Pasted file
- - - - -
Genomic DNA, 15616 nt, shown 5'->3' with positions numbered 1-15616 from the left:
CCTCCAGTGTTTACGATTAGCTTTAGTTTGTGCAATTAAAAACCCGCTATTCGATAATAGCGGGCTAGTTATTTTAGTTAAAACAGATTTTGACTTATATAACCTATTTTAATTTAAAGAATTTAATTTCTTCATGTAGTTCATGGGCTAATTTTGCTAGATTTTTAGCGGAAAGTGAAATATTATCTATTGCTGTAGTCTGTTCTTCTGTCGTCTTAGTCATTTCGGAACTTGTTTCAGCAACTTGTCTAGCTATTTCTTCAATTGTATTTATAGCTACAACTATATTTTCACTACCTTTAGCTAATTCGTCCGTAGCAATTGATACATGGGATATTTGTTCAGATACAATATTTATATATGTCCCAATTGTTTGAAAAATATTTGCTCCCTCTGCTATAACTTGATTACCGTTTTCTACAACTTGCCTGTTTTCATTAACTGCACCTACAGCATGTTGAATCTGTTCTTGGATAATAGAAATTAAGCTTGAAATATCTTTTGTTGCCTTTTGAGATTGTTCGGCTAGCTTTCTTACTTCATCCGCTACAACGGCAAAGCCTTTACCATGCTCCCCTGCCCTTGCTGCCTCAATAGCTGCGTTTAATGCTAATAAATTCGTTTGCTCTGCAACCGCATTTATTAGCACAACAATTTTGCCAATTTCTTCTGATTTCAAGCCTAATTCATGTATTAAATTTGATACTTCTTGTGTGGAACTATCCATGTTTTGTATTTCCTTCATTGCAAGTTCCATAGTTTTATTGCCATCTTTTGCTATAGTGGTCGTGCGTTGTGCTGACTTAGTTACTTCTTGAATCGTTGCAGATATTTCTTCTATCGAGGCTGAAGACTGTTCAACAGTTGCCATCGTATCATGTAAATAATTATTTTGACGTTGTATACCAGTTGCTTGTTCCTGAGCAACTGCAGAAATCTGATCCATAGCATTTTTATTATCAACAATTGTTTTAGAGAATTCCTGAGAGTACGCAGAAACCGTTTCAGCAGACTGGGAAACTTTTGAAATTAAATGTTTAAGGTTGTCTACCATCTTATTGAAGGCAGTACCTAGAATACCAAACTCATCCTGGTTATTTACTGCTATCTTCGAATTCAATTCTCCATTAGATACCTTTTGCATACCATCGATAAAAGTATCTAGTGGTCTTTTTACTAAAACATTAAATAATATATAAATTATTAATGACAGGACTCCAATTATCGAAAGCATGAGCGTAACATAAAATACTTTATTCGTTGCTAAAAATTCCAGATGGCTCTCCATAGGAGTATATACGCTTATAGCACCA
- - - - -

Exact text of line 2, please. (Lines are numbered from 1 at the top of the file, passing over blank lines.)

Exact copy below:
CCTCCAGTGTTTACGATTAGCTTTAGTTTGTGCAATTAAAAACCCGCTATTCGATAATAGCGGGCTAGTTATTTTAGTTAAAACAGATTTTGACTTATATAACCTATTTTAATTTAAAGAATTTAATTTCTTCATGTAGTTCATGGGCTAATTTTGCTAGATTTTTAGCGGAAAGTGAAATATTATCTATTGCTGTAGTCTGTTCTTCTGTCGTCTTAGTCATTTCGGAACTTGTTTCAGCAACTTGTCTAGCTATTTCTTCAATTGTATTTATAGCTACAACTATATTTTCACTACCTTTAGCTAATTCGTCCGTAGCAATTGATACATGGGATATTTGTTCAGATACAATATTTATATATGTCCCAATTGTTTGAAAAATATTTGCTCCCTCTGCTATAACTTGATTACCGTTTTCTACAACTTGCCTGTTTTCATTAACTGCACCTACAGCATGTTGAATCTGTTCTTGGATAATAGAAATTAAGCTTGAAATATCTTTTGTTGCCTTTTGAGATTGTTCGGCTAGCTTTCTTACTTCATCCGCTACAACGGCAAAGCCTTTACCATGCTCCCCTGCCCTTGCTGCCTCAATAGCTGCGTTTAATGCTAATAAATTCGTTTGCTCTGCAACCGCATTTATTAGCACAACAATTTTGCCAATTTCTTCTGATTTCAAGCCTAATTCATGTATTAAATTTGATACTTCTTGTGTGGAACTATCCATGTTTTGTATTTCCTTCATTGCAAGTTCCATAGTTTTATTGCCATCTTTTGCTATAGTGGTCGTGCGTTGTGCTGACTTAGTTACTTCTTGAATCGTTGCAGATATTTCTTCTATCGAGGCTGAAGACTGTTCAACAGTTGCCATCGTATCATGTAAATAATTATTTTGACGTTGTATACCAGTTGCTTGTTCCTGAGCAACTGCAGAAATCTGATCCATAGCATTTTTATTATCAACAATTGTTTTAGAGAATTCCTGAGAGTACGCAGAAACCGTTTCAGCAGACTGGGAAACTTTTGAAATTAAATGTTTAAGGTTGTCTACCATCTTATTGAAGGCAGTACCTAGAATACCAAACTCATCCTGGTTATTTACTGCTATCTTCGAATTCAATTCTCCATTAGATACCTTTTGCATACCATCGATAAAAGTATCTAGTGGTCTTTTTACTAAAACATTAAATAATATATAAATTATTAATGACAGGACTCCAATTATCGAAAGCATGAGCGTAACATAAAATACTTTATTCGTTGCTAAAAATTCCAGATGGCTCTCCATAGGAGTATATACGCTTATAGCACCA